Some residents aren’t quite convinced that a plan to put new limits on development at the corner of New Hope and Buffaloe roads will protect their neighborhood.
An area plan for the intersection reached the Raleigh City Council on Tuesday, but officials stopped short of voting on it because of those lingering concerns.
Residents pushed for the creation of the plan in the wake of the neighborhood’s successful fight against a proposed Sheetz gas station on the northeast corner of the intersection. Some people said the 24-hour gas station would ruin the character of the area.
The area plan recommendations include limiting buildings to three stories, mitigating light and noise and buffering residential areas from any new development.
Never miss a local story.
Michele McIntosh, a resident who helped lead the charge, said neighbors are pleased with the planning department’s efforts, but they want the plan to be as strong as possible if it’s their one shot to get new guidelines in place.
The area isn’t binding in the same way as the city’s zoning regulations, but it’s a document that officials look to when they decide whether a development proposal is appropriate for a neighborhood.
Proposals and city council members come and go, so there are no guarantees that a future council will view the area plan in the same way as the current one. McIntosh said it would be good for the plan to have plenty of details.
“You hope people are going to do the things that will benefit your neighborhood, but things move fast and it’s easy to slip through the cracks,” she said.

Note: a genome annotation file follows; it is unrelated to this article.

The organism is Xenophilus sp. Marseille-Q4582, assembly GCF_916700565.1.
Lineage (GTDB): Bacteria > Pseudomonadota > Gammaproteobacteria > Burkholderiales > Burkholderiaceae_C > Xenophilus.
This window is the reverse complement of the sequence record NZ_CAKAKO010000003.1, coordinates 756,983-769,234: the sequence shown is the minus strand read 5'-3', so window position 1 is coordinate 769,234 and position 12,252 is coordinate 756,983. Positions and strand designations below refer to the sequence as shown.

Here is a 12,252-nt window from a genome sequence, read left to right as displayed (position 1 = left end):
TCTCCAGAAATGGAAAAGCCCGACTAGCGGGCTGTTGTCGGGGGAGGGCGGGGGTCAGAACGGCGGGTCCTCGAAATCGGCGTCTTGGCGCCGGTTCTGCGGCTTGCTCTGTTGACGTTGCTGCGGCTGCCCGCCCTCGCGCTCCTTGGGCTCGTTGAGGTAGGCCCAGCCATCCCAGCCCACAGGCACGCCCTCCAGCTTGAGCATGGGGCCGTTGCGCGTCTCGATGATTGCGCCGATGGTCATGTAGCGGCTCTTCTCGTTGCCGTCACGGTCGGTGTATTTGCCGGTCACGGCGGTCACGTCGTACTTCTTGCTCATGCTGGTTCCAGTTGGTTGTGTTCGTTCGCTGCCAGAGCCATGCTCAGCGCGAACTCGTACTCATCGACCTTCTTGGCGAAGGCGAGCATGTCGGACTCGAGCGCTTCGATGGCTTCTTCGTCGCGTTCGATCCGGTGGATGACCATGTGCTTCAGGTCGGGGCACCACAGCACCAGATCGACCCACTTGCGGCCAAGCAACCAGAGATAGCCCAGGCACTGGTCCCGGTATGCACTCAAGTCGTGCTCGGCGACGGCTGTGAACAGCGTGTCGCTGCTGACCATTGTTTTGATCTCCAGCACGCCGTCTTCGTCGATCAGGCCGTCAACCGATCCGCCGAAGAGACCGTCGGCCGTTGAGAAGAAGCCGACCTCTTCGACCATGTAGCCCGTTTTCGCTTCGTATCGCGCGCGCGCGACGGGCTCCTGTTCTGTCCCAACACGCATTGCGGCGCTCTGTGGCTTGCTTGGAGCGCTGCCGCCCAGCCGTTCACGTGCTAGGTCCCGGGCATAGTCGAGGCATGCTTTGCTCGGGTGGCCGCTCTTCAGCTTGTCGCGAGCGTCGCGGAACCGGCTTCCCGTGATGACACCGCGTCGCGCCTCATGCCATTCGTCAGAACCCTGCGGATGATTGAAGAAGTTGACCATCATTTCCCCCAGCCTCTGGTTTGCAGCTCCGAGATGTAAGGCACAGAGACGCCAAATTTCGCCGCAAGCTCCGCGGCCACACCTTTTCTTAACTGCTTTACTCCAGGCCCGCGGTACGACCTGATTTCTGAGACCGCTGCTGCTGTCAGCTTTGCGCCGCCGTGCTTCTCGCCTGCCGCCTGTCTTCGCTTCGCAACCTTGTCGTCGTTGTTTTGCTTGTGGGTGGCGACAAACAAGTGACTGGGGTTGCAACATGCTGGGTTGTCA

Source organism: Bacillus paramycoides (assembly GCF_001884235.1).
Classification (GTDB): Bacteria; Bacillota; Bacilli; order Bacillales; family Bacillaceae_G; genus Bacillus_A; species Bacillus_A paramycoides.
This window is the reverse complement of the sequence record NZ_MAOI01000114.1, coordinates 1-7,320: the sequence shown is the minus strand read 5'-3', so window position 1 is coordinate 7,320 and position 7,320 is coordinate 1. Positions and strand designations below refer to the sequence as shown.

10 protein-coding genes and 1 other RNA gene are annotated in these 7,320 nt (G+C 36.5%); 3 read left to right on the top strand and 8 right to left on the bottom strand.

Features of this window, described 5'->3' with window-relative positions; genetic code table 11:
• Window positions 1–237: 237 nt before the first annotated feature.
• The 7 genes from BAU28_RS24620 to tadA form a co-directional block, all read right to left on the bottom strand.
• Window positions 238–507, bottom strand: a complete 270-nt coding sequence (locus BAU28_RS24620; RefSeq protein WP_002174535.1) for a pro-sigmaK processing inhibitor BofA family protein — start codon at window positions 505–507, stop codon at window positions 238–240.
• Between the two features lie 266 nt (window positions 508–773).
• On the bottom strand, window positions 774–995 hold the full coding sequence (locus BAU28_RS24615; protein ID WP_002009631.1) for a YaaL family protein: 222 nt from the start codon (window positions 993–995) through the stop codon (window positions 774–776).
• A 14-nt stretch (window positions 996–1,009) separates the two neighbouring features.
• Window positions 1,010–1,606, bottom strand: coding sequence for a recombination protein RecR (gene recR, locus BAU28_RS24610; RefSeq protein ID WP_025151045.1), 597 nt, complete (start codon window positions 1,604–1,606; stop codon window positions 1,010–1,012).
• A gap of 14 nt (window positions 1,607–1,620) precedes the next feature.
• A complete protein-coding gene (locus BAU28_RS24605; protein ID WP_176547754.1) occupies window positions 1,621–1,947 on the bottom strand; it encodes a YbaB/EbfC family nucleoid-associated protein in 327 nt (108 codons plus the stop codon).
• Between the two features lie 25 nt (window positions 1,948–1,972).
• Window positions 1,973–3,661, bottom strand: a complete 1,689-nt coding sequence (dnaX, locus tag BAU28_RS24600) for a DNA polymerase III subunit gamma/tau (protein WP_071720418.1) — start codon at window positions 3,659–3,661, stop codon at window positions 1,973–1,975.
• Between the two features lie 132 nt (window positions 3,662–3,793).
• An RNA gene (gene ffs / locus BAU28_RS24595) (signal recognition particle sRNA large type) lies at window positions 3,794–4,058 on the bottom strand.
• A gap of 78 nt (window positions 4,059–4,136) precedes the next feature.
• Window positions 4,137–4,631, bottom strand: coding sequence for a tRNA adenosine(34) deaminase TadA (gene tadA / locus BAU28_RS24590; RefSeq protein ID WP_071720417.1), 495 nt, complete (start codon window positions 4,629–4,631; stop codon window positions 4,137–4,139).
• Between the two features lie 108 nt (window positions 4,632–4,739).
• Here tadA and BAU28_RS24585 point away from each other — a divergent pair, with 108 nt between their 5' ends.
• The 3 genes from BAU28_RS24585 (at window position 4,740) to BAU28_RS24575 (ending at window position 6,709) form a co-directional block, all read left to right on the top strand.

Residents want the city to look again at the safety on dead-end roads near the intersection, the scale of any future development compared with the nearby houses and limits on specific uses such as fuel sales or 24-hour businesses.
Councilman Russ Stephenson said he thinks the process has been a good one but the area plan could go even further in pushing for pedestrian connections between the intersection and nearby greenways and parks.
“This has been a very positive process where it looks like we took lemons and we’re going to turn them into lemonade,” he said.
Councilman John Odom, who represents the area, said he knows at least one development proposal that won’t be coming to the intersection.
“I’m about 99.99 percent sure we’re not going to have a gas station on that corner,” he said.
The council could vote on the plan as soon as May 19.